Triadic Memories review – Alexander Melnikov plays Morton Feldman to bewitching effect

Wigmore Hall, London
Morton Feldman’s hugely demanding solo piano piece, which premiered in London in 1981, gets a finely detailed and highly captivating performance

The music that Morton Feldman produced in the 10 years before his death in 1986 is among the most beautiful composed in the second half of the 20th century. The majority of those works are chamber pieces for various combinations of strings and piano, but a couple are for piano alone, and one of those is Triadic Memories, which received its first performance at the ICA in London in 1981. Further performances here have been rare, but Alexander Melnikov, better known for his performances of much more mainstream repertoire, devoted his latest Wigmore recital to this hugely demanding work.

Demanding for both the pianist and his audience, that is, for though by the standards of late Feldman Triadic Memories is a relatively short work – Melnikov’s performance took just over 90 minutes – its dynamic level rarely rises above pianissimo, and its musical material is often very basic, plaiting small sets of pitches into irregularly repeated chords, rocking ostinatos and wandering melodic shapes that can float free, or remain tethered to the bass.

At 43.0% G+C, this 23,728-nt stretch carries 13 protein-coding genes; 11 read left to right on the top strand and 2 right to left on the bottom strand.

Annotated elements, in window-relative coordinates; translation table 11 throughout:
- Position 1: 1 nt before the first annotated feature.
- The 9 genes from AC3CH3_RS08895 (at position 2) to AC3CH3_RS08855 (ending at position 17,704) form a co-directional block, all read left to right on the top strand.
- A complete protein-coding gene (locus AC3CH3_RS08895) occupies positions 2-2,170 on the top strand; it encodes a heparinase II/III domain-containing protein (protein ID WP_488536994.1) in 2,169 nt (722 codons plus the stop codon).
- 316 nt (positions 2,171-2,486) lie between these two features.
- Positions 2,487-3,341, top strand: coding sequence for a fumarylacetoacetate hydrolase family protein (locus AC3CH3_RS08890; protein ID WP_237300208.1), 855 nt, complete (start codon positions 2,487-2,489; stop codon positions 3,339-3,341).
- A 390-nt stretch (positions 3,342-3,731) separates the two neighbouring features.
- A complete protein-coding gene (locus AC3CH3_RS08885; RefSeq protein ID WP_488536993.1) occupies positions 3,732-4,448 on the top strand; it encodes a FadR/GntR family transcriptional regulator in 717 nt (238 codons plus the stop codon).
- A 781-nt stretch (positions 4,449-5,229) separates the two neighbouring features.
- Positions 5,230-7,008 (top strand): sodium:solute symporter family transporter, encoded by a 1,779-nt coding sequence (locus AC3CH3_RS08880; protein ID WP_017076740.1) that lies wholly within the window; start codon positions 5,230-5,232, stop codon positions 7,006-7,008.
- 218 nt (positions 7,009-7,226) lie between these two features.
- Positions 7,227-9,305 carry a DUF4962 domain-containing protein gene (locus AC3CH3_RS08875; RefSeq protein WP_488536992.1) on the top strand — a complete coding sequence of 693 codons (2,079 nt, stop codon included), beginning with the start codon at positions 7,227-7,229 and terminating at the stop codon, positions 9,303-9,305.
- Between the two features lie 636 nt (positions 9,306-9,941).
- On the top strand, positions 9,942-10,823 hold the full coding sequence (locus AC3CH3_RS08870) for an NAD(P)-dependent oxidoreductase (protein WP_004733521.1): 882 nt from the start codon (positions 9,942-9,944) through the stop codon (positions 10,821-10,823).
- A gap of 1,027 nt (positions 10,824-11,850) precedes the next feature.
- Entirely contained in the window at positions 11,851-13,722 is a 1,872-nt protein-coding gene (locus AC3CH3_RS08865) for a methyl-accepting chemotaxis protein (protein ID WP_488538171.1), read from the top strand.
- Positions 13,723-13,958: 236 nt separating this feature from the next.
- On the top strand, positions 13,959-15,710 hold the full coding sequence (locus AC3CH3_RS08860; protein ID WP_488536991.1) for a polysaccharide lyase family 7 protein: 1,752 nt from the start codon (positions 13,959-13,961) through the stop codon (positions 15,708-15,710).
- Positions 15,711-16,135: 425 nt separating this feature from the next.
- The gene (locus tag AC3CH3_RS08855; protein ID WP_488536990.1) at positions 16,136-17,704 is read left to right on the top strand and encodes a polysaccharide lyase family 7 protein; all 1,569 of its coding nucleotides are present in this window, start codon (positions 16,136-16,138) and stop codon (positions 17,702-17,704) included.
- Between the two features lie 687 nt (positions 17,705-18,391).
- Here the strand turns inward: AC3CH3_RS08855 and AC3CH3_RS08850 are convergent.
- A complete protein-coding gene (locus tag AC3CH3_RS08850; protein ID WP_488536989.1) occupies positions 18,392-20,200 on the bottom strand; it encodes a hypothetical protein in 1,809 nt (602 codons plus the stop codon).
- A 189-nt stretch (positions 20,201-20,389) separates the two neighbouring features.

All these ideas pass by like a frieze that’s unpredictable and directionless; it’s sometimes disrupted by unpredictable silences or frozen into nagging repetitions. Feldman gives no tempo indications, though the music seems to define its own natural pace, but the pedalling instructions are carefully prescribed, with instructions to play some sections with the sustaining pedal half-down, so that pitches acquire a fuzzy edge, and the music seems to slip out of focus, just out of reach.

It’s a bewitching process, which gradually draws listeners into its minutiae, and Melnikov’s performance, apparently the first of Triadic Memories he’d ever given in public, caught every detail of it exactly. He had his audience hanging on each change of inflection and shift of colour, so that every note mattered.


Andrew Clements

The GuardianTramp

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